Nothing bad ever happens at Disney. Or, at least, that’s the message the family-friendly company leads people to believe. You very rarely see or read raw, behind-the-scenes coverage from the mega-corporation because everything there is so carefully packaged. And that’s precisely why the new Disney+ show, Into the Unknown: Making Frozen II, comes as such a breath of fresh air.
The six-part, almost four-hour documentary feels as close to a warts-and-all look at the making of a Disney movie as fans have seen in a long time. In the series now streaming on Disney+, the team behind Frozen II say and do things you never thought you’d be able to see. Directors Jennifer Lee and Chris Buck wrestle with their story being too confusing, and are forced to cut entire sequences and songs and make decisions on crucial, film-changing plot points with mere months to spare before release. And all along the way doc director Megan Harding and her team captured it all. Well, almost all.
“I think there was an openness to showing the process right from the very start so pushback wasn’t really there,” Harding told io9 over the phone last week. “Occasionally there was caution...but if we could explain why it was important that we have our cameras present, it was a rational discussion [and they went] ‘Oh, okay.’”
It helped that Lee, Buck, and the Frozen team were already familiar with the documentarians, which is how the whole thing started in the first place. Harding and her team from Lincoln Square Productions previously worked with Disney on a 2014 ABC special about the making of the first Frozen. Fast forward to 2018, and on the exact same fall day Amy Astley, VP of Communications for Walt Disney Animation Studios and Into the Unknown EP, had two independent conversations with different people about the same thing: a possible documentary on the making of Frozen II. Those people were Jeanmarie Condon, the Senior Executive Producer of Lincoln Square, followed by the then-president of Disney Animation Studios, Andrew Millstein.
“It was just this sort of beautiful kismet, one day, two conversations,” Astley told io9. “And certainly from the outset, I knew working with Jeanmarie and Megan was completely the right way to go in making a documentary where we did truly want to show the real process behind the scenes. To not make something that would be so glossy that it would be toothless [but] to really have people who are experts in the documentary field come in and do that.”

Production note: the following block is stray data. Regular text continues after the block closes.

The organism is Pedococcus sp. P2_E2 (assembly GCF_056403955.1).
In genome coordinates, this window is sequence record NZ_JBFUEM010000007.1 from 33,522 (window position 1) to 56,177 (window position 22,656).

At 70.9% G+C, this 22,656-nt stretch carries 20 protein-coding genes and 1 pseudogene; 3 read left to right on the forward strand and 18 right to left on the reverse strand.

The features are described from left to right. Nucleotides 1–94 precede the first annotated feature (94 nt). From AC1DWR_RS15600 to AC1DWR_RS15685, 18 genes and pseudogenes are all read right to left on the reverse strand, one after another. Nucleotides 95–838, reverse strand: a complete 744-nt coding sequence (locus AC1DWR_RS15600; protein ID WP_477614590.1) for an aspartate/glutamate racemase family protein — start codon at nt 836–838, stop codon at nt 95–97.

This, of course, required a huge leap of faith from Frozen II directors Lee and Buck as well as their producer, Peter Del Vecho. “‘This would mean cameras are in your usually very private, creative space, and capturing things [they normally wouldn’t],’” Astley told us she relayed to Del Vecho when pitching the idea. “‘We are looking at doing a true documentary, which means [there’s] going to be some hard stuff shown in addition to the joyous stuff.’ And he was immediately on board and he approached Jen and Chris and they were as well. I think the bravery with which they approached the project is why you see what you see on screen.”
While Frozen II had been in production since about September 2016, Harding and her team were on the ground for only the last year before release in November 2019. They shot 115 days and ended up with about 1,300 hours of footage. Harding explained that while there were some discussions early on that maybe they should’ve started sooner, the fact is, the idea didn’t come up until 2018 and the animation process gets exponentially more interesting as it reaches the end.
“At that early stage in animation, the world is your oyster. You can go any which way you want,” Harding said. “Things start to close in, the further along the line you get. So for us as documentarians, the interesting part is when there aren’t many options anymore.”
Because the team wasn’t going to be there every day, Harding had a rough idea of the schedule and did her best to pick and choose the big events they needed to film. Things like story meetings with other Disney filmmakers, crew screenings, or voice recording with the cast that couldn’t be missed. However, the filmmaking process is so fluid, going off a schedule didn’t always work out.